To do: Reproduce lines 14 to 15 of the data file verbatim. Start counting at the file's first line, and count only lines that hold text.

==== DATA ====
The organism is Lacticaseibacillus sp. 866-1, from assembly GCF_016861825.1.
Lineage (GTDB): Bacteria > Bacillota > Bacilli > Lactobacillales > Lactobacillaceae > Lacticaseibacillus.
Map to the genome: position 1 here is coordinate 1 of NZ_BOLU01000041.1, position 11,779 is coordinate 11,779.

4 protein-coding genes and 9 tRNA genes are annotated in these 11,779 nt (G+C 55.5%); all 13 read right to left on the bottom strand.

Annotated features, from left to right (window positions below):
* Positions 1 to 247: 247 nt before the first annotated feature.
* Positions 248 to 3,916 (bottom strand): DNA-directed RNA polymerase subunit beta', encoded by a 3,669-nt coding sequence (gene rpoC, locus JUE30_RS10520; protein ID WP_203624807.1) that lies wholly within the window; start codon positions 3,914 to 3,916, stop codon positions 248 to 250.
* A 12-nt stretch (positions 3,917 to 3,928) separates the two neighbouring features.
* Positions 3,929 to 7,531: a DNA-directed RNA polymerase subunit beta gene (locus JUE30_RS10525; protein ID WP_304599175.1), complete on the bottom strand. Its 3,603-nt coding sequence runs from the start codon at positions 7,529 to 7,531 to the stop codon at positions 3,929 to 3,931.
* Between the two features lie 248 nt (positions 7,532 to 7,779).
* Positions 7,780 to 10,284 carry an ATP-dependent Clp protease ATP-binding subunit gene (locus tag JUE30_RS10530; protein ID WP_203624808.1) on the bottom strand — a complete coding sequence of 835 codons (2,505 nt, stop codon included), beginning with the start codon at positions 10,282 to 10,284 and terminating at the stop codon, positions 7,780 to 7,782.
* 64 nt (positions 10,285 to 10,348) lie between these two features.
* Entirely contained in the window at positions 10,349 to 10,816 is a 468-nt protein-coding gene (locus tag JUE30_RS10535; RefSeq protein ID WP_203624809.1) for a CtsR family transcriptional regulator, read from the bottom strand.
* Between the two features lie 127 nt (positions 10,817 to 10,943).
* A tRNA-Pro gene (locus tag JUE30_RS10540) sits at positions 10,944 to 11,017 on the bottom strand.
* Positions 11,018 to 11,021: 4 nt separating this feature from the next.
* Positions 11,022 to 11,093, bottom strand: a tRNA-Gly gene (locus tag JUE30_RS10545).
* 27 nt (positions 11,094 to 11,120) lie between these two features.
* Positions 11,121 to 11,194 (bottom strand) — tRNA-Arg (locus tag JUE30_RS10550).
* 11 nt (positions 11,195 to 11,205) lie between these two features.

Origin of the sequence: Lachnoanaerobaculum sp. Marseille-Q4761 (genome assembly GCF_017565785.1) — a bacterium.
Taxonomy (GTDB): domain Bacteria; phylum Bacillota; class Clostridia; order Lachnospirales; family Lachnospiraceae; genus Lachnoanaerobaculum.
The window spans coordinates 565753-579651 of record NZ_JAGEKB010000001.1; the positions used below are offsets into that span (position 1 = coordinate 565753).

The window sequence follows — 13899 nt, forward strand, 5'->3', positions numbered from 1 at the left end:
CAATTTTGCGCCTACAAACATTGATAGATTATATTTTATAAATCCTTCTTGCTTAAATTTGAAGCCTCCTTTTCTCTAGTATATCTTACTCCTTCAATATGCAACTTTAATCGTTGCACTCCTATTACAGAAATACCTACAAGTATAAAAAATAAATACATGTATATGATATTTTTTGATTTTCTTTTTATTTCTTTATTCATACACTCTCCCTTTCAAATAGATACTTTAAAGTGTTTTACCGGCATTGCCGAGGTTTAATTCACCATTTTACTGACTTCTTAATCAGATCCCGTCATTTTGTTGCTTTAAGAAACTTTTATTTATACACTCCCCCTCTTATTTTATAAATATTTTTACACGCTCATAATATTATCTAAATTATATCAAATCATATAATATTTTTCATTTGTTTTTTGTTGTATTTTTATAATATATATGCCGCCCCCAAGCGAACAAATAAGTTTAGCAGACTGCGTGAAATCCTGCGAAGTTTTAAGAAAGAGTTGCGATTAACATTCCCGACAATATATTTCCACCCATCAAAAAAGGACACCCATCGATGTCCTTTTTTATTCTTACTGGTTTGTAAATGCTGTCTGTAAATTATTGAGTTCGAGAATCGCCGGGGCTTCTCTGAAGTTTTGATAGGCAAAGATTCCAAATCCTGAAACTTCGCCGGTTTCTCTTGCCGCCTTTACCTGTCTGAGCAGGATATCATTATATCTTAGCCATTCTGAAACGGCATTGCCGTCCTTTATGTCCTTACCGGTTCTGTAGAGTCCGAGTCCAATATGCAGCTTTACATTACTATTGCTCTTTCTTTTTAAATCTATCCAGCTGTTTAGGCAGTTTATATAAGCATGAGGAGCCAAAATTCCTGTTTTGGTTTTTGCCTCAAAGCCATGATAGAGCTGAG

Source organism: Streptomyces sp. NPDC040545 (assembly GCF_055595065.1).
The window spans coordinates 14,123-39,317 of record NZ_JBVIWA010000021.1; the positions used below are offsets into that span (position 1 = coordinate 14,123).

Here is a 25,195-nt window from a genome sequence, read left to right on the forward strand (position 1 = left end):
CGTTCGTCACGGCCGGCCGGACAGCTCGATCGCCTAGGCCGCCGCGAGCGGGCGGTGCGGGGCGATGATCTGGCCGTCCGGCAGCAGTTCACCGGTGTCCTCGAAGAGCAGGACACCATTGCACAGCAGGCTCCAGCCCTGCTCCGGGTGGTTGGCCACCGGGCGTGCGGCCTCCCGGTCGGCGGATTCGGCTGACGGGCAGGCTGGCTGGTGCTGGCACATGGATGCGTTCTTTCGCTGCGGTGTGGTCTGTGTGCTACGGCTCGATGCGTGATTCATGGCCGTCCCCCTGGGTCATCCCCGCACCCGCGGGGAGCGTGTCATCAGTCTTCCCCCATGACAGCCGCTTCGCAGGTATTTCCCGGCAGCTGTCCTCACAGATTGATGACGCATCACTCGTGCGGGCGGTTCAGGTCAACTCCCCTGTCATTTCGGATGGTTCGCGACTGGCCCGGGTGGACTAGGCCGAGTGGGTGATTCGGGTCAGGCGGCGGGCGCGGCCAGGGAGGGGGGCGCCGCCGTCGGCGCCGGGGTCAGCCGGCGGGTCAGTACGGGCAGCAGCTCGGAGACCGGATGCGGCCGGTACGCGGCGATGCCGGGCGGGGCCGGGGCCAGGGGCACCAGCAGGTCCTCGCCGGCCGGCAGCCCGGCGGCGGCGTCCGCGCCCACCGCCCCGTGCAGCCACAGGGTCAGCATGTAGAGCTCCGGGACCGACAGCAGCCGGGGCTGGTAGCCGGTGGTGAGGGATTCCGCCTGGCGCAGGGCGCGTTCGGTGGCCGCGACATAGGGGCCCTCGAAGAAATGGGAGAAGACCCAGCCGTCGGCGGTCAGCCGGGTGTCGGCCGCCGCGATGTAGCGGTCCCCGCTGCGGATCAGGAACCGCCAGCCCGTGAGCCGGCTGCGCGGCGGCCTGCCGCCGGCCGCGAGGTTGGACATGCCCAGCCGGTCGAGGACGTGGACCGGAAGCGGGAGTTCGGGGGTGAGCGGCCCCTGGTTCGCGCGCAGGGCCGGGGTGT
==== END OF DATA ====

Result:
* Between the two features lie 127 nt (positions 10,817 to 10,943).
* A tRNA-Pro gene (locus tag JUE30_RS10540) sits at positions 10,944 to 11,017 on the bottom strand.